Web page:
MYTH #7: The law does not and will not protect victims of same sex domestic violence.

First, we must remember that there is a difference between codified laws and the enforcement of those laws. Without a law in place that specifically defines what actions constitute a crime and exactly who can be considered a victim, there is no law in place to BE enforced. In many U.S. states, including Montana, heterosexuality is not a requirement for protection under abuse prevention laws. Within the last ten years, many states have altered laws to be more gender neutral, affording additional protection to anyone who has been abused or threatened by someone they’ve lived with or had an intimate dating relationship with, regardless of the gender of either party. Similarly, some very conservative states have gone to great lengths to define that only opposite gendered persons who have been married, lived together or had a child together can be considered “domestic violence victims”. Some states fall somewhere in the middle with vast grey areas that don’t concretely define one way or the other if victims in homosexual relationships can be protected under domestic violence statues – meaning that it falls to the discretion of law enforcement to take the report, the prosecutor to file the charges and the judge to consider the case under domestic violence statutes. From the “law” side then, unless your state statutes clearly provide guidance for law and court personnel, even the most issue-conscious and well-meaning police officers, prosecutors and judges don’t have statutory ability to take action on behalf of same sex victims of domestic violence under the umbrella of “domestic violence laws”.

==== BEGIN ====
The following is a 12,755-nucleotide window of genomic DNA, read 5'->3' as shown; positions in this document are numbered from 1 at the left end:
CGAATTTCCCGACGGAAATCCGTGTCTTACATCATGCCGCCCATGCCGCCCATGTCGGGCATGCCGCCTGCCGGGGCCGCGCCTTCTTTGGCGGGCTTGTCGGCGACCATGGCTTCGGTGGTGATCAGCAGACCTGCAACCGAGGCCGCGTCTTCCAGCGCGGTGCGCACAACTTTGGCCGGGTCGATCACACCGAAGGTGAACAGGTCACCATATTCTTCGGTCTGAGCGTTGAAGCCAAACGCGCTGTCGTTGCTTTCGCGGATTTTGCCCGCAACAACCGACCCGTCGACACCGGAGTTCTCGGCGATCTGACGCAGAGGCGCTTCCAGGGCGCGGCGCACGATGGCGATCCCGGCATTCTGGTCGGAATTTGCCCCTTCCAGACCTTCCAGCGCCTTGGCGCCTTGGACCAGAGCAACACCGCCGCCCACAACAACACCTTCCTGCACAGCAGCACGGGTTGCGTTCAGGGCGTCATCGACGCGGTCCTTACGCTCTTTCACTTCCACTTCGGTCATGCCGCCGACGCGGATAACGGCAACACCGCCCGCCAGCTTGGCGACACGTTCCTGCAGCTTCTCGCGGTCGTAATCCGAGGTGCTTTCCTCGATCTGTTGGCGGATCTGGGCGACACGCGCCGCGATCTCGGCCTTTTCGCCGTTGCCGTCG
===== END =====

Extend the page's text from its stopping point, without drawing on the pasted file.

In more and more cases today, the application of these laws goes smoothly and fairly for victims of same-sex domestic violence. Unfortunately, because of myths detailed here and intolerance among some personnel in the criminal justice system, this is not always true. Some police officers still fail to determine the nature of the relationship between same-sex parties to an assault, and therefore don’t even consider applying abuse prevention laws. Others remain hostile or unwilling to recognize the rights of LGBTQI people. One may also still encounter court personnel or judges who are uncomfortable, unhelpful, or unfair in their treatment of same-sex case. Because of this reality individual victims must make personal decisions, within the context of an overall safety plan, about how and when they will make use of police and court services. This does NOT mean that action cannot be taken – charges and arrests can and do take place, but for individualized crimes such as assault and battery which typically carry lesser sentences and are easier for an abuser to plead out of or have charges dropped altogether.

Make sure to check the wording of the domestic violence statutes in your state and/or contact your local Gay and Lesbian Community program for further information and legal referrals.

MYTH #8: It is easier for lesbian or gay victims of domestic violence to leave the abusive relationship than it is for heterosexual battered women who are married.
REALITY: Same-sex couples are as intertwined and involved in each other’s lives as are heterosexual couples. There is no evidence that the absence of children makes leaving a violent partner easier, and same-sex couples can have children as well. The invisibility and relatively limited supports available to victims of same-sex domestic violence may compound barriers to leaving. Many LGBTQI people lack support from their families and communities, and may not be able to rely on them for help. Victims may also be threatened by their batterers with ‘outing’ if they attempt to leave an abusive relationship, or convinced that potential helpers will be homophobic and unhelpful.